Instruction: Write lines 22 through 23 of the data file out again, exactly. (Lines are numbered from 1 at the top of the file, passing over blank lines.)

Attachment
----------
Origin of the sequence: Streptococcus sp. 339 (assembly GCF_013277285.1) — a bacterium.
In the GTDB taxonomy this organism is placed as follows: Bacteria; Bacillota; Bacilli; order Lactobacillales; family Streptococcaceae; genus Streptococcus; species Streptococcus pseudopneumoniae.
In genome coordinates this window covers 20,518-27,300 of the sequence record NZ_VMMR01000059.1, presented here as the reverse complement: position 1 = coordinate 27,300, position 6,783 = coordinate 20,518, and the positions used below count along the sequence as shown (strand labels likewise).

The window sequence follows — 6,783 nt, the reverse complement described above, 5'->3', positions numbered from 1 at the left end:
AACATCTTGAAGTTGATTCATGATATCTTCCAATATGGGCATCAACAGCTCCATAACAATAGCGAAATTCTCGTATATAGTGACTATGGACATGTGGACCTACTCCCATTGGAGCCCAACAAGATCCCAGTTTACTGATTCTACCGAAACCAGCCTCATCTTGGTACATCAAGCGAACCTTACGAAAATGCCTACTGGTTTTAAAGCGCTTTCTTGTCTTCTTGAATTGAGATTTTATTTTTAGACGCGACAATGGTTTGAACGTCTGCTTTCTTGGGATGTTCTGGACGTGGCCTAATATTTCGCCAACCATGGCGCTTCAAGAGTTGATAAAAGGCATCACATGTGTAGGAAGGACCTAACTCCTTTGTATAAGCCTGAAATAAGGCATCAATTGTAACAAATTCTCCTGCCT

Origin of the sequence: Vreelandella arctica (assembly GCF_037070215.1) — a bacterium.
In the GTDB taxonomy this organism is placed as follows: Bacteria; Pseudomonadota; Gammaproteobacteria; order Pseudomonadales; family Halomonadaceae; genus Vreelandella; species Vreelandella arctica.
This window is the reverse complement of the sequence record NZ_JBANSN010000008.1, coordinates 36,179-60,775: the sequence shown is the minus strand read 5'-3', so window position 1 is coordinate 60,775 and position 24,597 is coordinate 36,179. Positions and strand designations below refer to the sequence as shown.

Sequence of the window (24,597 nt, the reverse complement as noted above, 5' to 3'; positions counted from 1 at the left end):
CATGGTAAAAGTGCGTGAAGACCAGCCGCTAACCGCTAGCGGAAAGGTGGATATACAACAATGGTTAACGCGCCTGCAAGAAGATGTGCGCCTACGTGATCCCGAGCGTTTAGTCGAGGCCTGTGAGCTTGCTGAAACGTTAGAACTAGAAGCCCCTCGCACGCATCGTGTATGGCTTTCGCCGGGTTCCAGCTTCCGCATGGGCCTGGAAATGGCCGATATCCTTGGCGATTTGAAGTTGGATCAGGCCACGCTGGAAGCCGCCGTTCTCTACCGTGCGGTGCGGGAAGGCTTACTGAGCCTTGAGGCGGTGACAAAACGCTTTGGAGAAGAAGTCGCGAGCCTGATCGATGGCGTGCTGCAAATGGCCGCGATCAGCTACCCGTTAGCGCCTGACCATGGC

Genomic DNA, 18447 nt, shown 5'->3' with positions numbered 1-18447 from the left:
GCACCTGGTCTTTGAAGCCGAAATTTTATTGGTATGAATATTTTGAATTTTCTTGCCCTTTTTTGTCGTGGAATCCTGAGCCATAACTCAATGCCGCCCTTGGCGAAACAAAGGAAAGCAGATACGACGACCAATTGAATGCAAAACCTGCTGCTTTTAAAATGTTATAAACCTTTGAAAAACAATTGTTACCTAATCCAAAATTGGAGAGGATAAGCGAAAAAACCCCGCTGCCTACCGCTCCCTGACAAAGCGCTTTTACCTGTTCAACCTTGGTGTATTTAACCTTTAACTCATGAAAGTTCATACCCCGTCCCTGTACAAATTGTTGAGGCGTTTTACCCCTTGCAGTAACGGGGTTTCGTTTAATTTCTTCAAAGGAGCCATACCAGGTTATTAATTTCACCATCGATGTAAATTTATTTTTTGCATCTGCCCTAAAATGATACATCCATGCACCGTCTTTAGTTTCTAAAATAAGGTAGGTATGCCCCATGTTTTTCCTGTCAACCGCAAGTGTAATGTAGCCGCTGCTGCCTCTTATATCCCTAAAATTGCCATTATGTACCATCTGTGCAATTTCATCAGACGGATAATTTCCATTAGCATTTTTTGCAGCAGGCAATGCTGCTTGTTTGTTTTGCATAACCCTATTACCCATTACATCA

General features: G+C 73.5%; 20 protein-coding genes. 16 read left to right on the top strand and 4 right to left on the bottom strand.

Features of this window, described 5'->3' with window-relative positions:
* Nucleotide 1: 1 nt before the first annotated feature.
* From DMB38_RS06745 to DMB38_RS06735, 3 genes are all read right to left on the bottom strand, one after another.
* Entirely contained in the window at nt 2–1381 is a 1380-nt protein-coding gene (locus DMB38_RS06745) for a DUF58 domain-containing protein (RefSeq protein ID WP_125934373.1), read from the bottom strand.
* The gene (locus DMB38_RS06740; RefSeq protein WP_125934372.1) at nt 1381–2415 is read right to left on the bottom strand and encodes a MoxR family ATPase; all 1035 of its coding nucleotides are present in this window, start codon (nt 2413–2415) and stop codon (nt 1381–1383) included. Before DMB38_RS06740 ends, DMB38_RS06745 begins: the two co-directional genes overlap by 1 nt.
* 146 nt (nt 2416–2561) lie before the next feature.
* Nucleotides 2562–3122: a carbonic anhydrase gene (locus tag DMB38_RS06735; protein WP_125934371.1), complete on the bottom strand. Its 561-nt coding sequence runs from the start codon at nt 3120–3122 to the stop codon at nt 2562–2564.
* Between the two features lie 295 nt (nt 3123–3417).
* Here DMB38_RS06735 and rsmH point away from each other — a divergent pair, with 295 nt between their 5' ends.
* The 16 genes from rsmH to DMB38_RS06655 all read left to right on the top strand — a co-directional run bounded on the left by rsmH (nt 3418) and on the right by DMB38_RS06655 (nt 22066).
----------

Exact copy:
* Here DMB38_RS06735 and rsmH point away from each other — a divergent pair, with 295 nt between their 5' ends.
* The 16 genes from rsmH to DMB38_RS06655 all read left to right on the top strand — a co-directional run bounded on the left by rsmH (nt 3418) and on the right by DMB38_RS06655 (nt 22066).